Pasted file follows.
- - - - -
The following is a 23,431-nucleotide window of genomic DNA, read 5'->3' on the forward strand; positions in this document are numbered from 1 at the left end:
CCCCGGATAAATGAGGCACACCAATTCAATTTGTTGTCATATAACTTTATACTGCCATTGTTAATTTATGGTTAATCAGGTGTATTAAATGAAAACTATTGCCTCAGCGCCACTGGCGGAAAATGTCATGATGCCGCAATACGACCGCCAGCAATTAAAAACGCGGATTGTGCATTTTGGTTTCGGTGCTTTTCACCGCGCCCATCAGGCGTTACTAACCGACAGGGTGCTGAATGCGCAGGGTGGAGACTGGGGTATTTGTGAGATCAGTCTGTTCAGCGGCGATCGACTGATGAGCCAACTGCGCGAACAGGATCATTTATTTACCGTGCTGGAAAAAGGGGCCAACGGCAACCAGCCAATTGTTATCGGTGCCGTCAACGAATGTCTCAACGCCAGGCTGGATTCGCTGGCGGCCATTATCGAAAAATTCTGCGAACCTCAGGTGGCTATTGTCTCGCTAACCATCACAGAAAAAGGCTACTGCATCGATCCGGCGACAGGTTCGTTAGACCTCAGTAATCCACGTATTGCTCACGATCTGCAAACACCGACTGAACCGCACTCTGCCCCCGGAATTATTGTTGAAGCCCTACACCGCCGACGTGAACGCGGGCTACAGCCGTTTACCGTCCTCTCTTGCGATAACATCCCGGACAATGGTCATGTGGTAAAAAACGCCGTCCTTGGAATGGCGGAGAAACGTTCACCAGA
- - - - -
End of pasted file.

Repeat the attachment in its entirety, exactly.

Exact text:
The following is a 23,431-nucleotide window of genomic DNA, read 5'->3' on the forward strand; positions in this document are numbered from 1 at the left end:
CCCCGGATAAATGAGGCACACCAATTCAATTTGTTGTCATATAACTTTATACTGCCATTGTTAATTTATGGTTAATCAGGTGTATTAAATGAAAACTATTGCCTCAGCGCCACTGGCGGAAAATGTCATGATGCCGCAATACGACCGCCAGCAATTAAAAACGCGGATTGTGCATTTTGGTTTCGGTGCTTTTCACCGCGCCCATCAGGCGTTACTAACCGACAGGGTGCTGAATGCGCAGGGTGGAGACTGGGGTATTTGTGAGATCAGTCTGTTCAGCGGCGATCGACTGATGAGCCAACTGCGCGAACAGGATCATTTATTTACCGTGCTGGAAAAAGGGGCCAACGGCAACCAGCCAATTGTTATCGGTGCCGTCAACGAATGTCTCAACGCCAGGCTGGATTCGCTGGCGGCCATTATCGAAAAATTCTGCGAACCTCAGGTGGCTATTGTCTCGCTAACCATCACAGAAAAAGGCTACTGCATCGATCCGGCGACAGGTTCGTTAGACCTCAGTAATCCACGTATTGCTCACGATCTGCAAACACCGACTGAACCGCACTCTGCCCCCGGAATTATTGTTGAAGCCCTACACCGCCGACGTGAACGCGGGCTACAGCCGTTTACCGTCCTCTCTTGCGATAACATCCCGGACAATGGTCATGTGGTAAAAAACGCCGTCCTTGGAATGGCGGAGAAACGTTCACCAGA